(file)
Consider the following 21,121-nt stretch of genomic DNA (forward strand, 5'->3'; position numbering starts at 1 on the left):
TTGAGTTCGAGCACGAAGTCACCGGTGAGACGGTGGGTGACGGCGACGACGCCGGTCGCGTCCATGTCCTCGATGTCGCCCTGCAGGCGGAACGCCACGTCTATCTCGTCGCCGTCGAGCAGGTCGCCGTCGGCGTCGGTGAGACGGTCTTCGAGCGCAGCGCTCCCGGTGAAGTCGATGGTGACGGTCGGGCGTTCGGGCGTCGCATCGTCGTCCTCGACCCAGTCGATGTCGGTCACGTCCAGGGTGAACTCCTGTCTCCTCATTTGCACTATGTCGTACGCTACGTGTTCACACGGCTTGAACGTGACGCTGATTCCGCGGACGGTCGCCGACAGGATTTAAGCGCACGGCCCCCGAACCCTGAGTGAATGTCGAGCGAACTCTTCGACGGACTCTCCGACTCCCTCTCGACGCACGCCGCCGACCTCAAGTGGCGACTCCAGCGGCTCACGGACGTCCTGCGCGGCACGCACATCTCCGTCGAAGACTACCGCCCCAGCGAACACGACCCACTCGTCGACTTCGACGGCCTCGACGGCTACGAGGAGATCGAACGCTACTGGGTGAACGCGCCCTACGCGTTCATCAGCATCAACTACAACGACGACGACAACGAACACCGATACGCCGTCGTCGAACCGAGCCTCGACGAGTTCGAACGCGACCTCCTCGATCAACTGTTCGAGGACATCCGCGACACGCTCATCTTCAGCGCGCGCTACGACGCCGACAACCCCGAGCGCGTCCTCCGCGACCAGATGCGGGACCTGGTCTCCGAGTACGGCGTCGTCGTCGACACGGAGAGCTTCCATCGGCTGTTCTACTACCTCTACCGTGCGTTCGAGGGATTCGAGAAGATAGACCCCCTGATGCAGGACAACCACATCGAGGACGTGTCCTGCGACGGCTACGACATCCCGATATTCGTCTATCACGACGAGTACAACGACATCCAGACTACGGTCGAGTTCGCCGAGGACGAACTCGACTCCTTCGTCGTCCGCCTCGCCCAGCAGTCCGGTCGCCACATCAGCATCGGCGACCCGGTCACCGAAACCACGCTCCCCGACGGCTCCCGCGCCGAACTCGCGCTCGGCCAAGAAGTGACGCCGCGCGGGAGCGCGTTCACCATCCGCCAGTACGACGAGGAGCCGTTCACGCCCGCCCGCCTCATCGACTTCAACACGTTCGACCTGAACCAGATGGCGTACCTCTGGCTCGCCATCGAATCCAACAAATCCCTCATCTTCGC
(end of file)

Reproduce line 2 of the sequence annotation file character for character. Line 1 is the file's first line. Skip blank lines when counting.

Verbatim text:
TTGAGTTCGAGCACGAAGTCACCGGTGAGACGGTGGGTGACGGCGACGACGCCGGTCGCGTCCATGTCCTCGATGTCGCCCTGCAGGCGGAACGCCACGTCTATCTCGTCGCCGTCGAGCAGGTCGCCGTCGGCGTCGGTGAGACGGTCTTCGAGCGCAGCGCTCCCGGTGAAGTCGATGGTGACGGTCGGGCGTTCGGGCGTCGCATCGTCGTCCTCGACCCAGTCGATGTCGGTCACGTCCAGGGTGAACTCCTGTCTCCTCATTTGCACTATGTCGTACGCTACGTGTTCACACGGCTTGAACGTGACGCTGATTCCGCGGACGGTCGCCGACAGGATTTAAGCGCACGGCCCCCGAACCCTGAGTGAATGTCGAGCGAACTCTTCGACGGACTCTCCGACTCCCTCTCGACGCACGCCGCCGACCTCAAGTGGCGACTCCAGCGGCTCACGGACGTCCTGCGCGGCACGCACATCTCCGTCGAAGACTACCGCCCCAGCGAACACGACCCACTCGTCGACTTCGACGGCCTCGACGGCTACGAGGAGATCGAACGCTACTGGGTGAACGCGCCCTACGCGTTCATCAGCATCAACTACAACGACGACGACAACGAACACCGATACGCCGTCGTCGAACCGAGCCTCGACGAGTTCGAACGCGACCTCCTCGATCAACTGTTCGAGGACATCCGCGACACGCTCATCTTCAGCGCGCGCTACGACGCCGACAACCCCGAGCGCGTCCTCCGCGACCAGATGCGGGACCTGGTCTCCGAGTACGGCGTCGTCGTCGACACGGAGAGCTTCCATCGGCTGTTCTACTACCTCTACCGTGCGTTCGAGGGATTCGAGAAGATAGACCCCCTGATGCAGGACAACCACATCGAGGACGTGTCCTGCGACGGCTACGACATCCCGATATTCGTCTATCACGACGAGTACAACGACATCCAGACTACGGTCGAGTTCGCCGAGGACGAACTCGACTCCTTCGTCGTCCGCCTCGCCCAGCAGTCCGGTCGCCACATCAGCATCGGCGACCCGGTCACCGAAACCACGCTCCCCGACGGCTCCCGCGCCGAACTCGCGCTCGGCCAAGAAGTGACGCCGCGCGGGAGCGCGTTCACCATCCGCCAGTACGACGAGGAGCCGTTCACGCCCGCCCGCCTCATCGACTTCAACACGTTCGACCTGAACCAGATGGCGTACCTCTGGCTCGCCATCGAATCCAACAAATCCCTCATCTTCGC